Universities, like any modern organization, use their trademarks to express their distinct identity, market themselves, and generate revenue from branded goods and services. Universities, of course, are a special sort of endeavor and in recognition of this special status, Parliament has enabled universities to take advantage of a uniquely Canadian category of trademarks called “Prohibited Marks”. In this article, we’ll explain how they’re easier to obtain, easier to enforce and easier to maintain than regular trademarks, and should therefore form part of every educational institution’s trademark portfolio.
Section 9 of the Canadian Trademarks Act prohibits people from adopting a mark which is likely to be mistaken for any badge, crest, emblem or mark of any university, Canadian military force, or public authority. Regular marks and Prohibited Marks share the same basic function – they prevent others from associating their goods and/or services with that same mark.
Universities are automatically entitled to Prohibited Marks under Canadian law. Other educational institutions, such as colleges and institutes, may be entitled to a very similar sort of mark, called “Official Marks” if they can show that the government exercises a significant degree of control over their operations.
|What qualifies as a “significant degree of control” is a well-litigated point in Canada – stay tuned for another article exploring this point. Suffice it to say, it’s more likely than you may think.|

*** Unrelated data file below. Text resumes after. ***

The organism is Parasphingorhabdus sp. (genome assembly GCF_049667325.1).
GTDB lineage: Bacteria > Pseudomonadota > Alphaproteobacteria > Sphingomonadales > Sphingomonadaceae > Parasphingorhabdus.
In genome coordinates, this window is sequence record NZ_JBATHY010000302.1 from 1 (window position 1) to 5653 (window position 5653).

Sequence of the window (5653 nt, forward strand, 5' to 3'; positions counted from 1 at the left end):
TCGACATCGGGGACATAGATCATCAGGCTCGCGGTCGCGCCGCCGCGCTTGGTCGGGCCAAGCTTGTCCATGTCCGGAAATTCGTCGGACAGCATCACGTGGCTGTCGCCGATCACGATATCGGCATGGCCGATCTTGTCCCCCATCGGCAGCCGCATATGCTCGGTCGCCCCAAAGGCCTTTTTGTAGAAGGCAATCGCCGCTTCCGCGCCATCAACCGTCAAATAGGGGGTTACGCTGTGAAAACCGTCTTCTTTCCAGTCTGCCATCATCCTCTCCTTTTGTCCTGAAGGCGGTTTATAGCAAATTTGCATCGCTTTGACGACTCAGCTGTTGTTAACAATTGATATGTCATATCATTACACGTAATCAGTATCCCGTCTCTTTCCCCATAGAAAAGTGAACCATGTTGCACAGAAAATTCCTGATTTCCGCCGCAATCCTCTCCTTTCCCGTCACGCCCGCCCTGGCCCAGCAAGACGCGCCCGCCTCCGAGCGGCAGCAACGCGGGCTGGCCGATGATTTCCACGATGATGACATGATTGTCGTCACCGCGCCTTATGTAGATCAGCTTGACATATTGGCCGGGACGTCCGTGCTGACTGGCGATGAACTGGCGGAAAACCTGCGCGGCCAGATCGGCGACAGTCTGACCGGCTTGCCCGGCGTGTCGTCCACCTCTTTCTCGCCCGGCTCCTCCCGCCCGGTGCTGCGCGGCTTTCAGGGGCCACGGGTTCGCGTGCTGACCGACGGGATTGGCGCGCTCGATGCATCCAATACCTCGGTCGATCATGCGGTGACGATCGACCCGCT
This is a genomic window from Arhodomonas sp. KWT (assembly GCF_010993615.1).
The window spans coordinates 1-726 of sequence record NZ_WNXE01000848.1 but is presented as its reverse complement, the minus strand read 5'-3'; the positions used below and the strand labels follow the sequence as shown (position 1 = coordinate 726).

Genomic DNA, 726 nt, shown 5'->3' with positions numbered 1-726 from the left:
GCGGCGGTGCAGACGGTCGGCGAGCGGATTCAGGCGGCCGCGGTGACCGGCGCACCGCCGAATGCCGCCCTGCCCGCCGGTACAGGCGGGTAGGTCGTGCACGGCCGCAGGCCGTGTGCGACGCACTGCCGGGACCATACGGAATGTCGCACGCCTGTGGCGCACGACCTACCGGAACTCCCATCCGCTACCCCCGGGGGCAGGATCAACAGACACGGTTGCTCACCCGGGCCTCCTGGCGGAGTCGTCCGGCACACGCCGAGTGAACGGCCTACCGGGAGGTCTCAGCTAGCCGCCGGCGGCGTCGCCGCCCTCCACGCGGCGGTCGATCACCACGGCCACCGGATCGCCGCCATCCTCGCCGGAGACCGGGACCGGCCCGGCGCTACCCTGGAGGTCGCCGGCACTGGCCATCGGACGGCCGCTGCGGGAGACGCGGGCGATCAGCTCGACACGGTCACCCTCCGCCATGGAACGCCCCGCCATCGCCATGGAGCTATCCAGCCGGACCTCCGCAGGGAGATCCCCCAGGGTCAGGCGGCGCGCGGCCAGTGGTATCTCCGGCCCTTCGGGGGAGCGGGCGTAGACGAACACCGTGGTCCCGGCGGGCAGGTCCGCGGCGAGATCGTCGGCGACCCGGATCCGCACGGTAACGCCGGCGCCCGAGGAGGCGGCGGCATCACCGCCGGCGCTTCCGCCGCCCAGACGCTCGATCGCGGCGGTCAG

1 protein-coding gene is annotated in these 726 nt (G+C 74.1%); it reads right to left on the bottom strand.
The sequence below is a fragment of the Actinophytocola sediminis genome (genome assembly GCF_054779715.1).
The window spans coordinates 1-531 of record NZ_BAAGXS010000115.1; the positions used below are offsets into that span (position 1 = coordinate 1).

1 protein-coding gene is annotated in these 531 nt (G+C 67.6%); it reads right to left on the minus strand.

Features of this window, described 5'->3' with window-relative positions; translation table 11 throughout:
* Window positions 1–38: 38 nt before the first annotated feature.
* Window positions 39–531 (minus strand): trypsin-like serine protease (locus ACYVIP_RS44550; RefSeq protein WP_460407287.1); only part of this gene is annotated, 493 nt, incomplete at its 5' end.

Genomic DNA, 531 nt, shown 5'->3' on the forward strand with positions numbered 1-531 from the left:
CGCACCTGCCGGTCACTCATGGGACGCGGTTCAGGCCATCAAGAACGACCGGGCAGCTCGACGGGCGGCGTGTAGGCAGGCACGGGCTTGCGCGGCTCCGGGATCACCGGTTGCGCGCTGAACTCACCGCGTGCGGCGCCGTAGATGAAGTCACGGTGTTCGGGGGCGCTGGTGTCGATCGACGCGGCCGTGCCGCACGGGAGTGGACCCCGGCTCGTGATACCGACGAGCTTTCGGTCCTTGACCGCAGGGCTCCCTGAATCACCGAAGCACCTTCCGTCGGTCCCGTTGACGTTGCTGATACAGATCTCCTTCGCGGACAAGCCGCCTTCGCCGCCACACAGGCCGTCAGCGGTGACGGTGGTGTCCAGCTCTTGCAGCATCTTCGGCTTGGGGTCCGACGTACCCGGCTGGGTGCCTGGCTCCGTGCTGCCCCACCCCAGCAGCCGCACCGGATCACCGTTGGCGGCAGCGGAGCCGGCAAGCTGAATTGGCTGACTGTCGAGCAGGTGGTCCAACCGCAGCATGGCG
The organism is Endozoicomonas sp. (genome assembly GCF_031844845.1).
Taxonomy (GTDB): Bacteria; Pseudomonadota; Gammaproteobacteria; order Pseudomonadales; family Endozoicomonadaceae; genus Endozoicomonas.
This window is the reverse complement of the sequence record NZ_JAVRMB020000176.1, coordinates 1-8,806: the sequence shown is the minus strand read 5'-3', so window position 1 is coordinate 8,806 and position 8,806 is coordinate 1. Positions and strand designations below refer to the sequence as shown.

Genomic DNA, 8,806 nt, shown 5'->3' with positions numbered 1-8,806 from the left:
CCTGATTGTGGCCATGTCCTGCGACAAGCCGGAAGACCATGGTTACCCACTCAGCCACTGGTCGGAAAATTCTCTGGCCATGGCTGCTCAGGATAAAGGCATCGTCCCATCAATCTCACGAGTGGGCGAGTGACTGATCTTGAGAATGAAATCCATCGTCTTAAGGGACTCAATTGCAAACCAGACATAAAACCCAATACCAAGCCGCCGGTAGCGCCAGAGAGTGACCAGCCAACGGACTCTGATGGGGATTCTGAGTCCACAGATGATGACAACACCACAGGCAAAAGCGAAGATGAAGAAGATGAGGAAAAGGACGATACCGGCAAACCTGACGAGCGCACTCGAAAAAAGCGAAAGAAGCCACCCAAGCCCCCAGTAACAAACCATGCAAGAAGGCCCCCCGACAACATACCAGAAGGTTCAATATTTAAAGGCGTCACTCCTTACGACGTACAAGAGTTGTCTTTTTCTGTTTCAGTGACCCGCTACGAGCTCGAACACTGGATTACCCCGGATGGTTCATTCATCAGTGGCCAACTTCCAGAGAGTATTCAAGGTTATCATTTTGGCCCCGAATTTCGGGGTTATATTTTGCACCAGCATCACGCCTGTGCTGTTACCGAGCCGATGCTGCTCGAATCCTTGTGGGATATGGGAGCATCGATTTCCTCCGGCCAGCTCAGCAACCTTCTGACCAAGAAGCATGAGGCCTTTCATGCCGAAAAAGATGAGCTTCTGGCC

Prohibited Marks enjoy special advantages over regular trademarks.
First, they’re easier to obtain. Some of the normal restrictions on trademark registrations do not apply to Prohibited Marks. For instance, a Prohibited Mark can: clearly describe the university’s goods or services, consist of a name or surname, or identify the geographical location of the university (the Trademark Office would likely refuse a regular trademark that had these features). Also, the process of objecting to a new Prohibited Mark is more onerous than objecting to a regular trademark, which decreases the likelihood that a new Prohibited Mark will actually be challenged, except upon truly substantive grounds.
Second, they’re easier to enforce. Once a Prohibited Mark is effective, no one may register a new trademark if that new trademark resembles the Prohibited Mark. If a university has a regular trademark and a new, competing trademark is applied for, the university must prove that a consumer would be confused about the source of goods or services associated with the new trademark, which can be more difficult than proving mere resemblance. Also, Prohibited Marks prevent other people from beginning use of a similar mark with any goods or services (generally, regular trademarks block only goods and services that the owner provides).
Third, they’re easier to maintain. Prohibited Marks are not “registered”, and therefore do not need to be renewed and are not subject to cancellation for non-use.
These distinct advantages afforded by Prohibited Marks are such that, in commercial terms, obtaining and maintaining these marks is more cost-effective and certain than registering regular trademarks, with greater enforceability rights. Prohibited Marks can also be easier to license than regular trademarks: often you don’t need to provide for the same level of control over licensees (more on this topic later, in our upcoming article on licensing Prohibited and Official Marks).
All in all, every university should ensure that their brand protection strategy includes protection under section 9.
This article is the first in a series about trademarks focused on the Canadian post-secondary sector.